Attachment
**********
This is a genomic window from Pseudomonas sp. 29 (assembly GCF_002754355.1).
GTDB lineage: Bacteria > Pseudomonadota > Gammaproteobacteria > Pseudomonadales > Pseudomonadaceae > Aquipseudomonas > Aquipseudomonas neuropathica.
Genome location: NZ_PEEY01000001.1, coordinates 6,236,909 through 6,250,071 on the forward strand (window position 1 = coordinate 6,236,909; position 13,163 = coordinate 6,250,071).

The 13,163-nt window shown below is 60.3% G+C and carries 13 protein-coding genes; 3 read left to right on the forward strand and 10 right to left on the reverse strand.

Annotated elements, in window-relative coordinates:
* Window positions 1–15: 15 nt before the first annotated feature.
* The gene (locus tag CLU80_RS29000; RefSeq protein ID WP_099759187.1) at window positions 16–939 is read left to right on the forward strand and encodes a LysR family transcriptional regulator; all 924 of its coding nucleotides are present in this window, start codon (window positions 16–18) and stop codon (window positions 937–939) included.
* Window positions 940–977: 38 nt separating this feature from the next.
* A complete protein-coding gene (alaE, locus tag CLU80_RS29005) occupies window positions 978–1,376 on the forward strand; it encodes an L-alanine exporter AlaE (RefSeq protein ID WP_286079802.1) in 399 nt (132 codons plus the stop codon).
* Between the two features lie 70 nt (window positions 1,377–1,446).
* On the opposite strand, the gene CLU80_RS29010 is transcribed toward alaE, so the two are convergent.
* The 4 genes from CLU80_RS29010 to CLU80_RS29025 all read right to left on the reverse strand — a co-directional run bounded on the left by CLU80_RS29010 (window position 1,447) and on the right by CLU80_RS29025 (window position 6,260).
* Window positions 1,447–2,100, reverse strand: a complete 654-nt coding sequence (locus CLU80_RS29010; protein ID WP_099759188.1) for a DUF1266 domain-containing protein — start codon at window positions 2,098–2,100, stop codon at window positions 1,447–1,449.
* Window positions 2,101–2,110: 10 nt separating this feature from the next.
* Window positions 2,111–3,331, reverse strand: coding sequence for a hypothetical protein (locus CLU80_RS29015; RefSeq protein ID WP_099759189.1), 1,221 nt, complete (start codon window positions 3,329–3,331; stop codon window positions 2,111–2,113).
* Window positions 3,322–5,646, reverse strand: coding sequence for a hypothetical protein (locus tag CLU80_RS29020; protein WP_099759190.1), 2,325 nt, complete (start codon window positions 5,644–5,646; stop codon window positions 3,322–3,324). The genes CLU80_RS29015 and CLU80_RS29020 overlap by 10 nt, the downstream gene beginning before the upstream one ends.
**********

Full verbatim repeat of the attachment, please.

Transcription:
This is a genomic window from Pseudomonas sp. 29 (assembly GCF_002754355.1).
GTDB lineage: Bacteria > Pseudomonadota > Gammaproteobacteria > Pseudomonadales > Pseudomonadaceae > Aquipseudomonas > Aquipseudomonas neuropathica.
Genome location: NZ_PEEY01000001.1, coordinates 6,236,909 through 6,250,071 on the forward strand (window position 1 = coordinate 6,236,909; position 13,163 = coordinate 6,250,071).

The 13,163-nt window shown below is 60.3% G+C and carries 13 protein-coding genes; 3 read left to right on the forward strand and 10 right to left on the reverse strand.

Annotated elements, in window-relative coordinates:
* Window positions 1–15: 15 nt before the first annotated feature.
* The gene (locus tag CLU80_RS29000; RefSeq protein ID WP_099759187.1) at window positions 16–939 is read left to right on the forward strand and encodes a LysR family transcriptional regulator; all 924 of its coding nucleotides are present in this window, start codon (window positions 16–18) and stop codon (window positions 937–939) included.
* Window positions 940–977: 38 nt separating this feature from the next.
* A complete protein-coding gene (alaE, locus tag CLU80_RS29005) occupies window positions 978–1,376 on the forward strand; it encodes an L-alanine exporter AlaE (RefSeq protein ID WP_286079802.1) in 399 nt (132 codons plus the stop codon).
* Between the two features lie 70 nt (window positions 1,377–1,446).
* On the opposite strand, the gene CLU80_RS29010 is transcribed toward alaE, so the two are convergent.
* The 4 genes from CLU80_RS29010 to CLU80_RS29025 all read right to left on the reverse strand — a co-directional run bounded on the left by CLU80_RS29010 (window position 1,447) and on the right by CLU80_RS29025 (window position 6,260).
* Window positions 1,447–2,100, reverse strand: a complete 654-nt coding sequence (locus CLU80_RS29010; protein ID WP_099759188.1) for a DUF1266 domain-containing protein — start codon at window positions 2,098–2,100, stop codon at window positions 1,447–1,449.
* Window positions 2,101–2,110: 10 nt separating this feature from the next.
* Window positions 2,111–3,331, reverse strand: coding sequence for a hypothetical protein (locus CLU80_RS29015; RefSeq protein ID WP_099759189.1), 1,221 nt, complete (start codon window positions 3,329–3,331; stop codon window positions 2,111–2,113).
* Window positions 3,322–5,646, reverse strand: coding sequence for a hypothetical protein (locus tag CLU80_RS29020; protein WP_099759190.1), 2,325 nt, complete (start codon window positions 5,644–5,646; stop codon window positions 3,322–3,324). The genes CLU80_RS29015 and CLU80_RS29020 overlap by 10 nt, the downstream gene beginning before the upstream one ends.